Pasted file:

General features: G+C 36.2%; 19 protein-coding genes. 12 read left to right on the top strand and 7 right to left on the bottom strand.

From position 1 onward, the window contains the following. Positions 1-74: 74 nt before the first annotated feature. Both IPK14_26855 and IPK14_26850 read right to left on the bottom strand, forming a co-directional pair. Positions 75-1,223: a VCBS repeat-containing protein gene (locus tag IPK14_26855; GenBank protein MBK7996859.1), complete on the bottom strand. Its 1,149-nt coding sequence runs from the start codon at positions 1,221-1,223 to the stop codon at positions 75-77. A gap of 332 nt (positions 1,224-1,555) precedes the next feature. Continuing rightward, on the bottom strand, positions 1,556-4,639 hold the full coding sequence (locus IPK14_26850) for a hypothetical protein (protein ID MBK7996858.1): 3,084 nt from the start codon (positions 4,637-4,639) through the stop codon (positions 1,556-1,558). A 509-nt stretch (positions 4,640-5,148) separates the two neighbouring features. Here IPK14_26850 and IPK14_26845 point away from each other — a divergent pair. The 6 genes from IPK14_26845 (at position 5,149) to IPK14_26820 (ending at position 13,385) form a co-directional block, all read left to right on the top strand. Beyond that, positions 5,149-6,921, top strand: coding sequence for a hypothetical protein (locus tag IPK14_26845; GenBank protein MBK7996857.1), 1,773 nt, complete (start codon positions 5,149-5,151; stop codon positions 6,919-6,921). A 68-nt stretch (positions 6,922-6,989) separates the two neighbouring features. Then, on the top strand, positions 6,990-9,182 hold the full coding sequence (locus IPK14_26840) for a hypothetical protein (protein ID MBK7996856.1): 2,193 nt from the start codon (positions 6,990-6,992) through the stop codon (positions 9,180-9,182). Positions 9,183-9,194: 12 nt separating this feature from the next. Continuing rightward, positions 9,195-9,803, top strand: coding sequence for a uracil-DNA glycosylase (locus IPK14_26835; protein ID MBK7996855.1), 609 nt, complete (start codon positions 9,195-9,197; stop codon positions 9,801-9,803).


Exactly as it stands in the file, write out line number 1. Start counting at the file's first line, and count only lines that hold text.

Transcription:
General features: G+C 36.2%; 19 protein-coding genes. 12 read left to right on the top strand and 7 right to left on the bottom strand.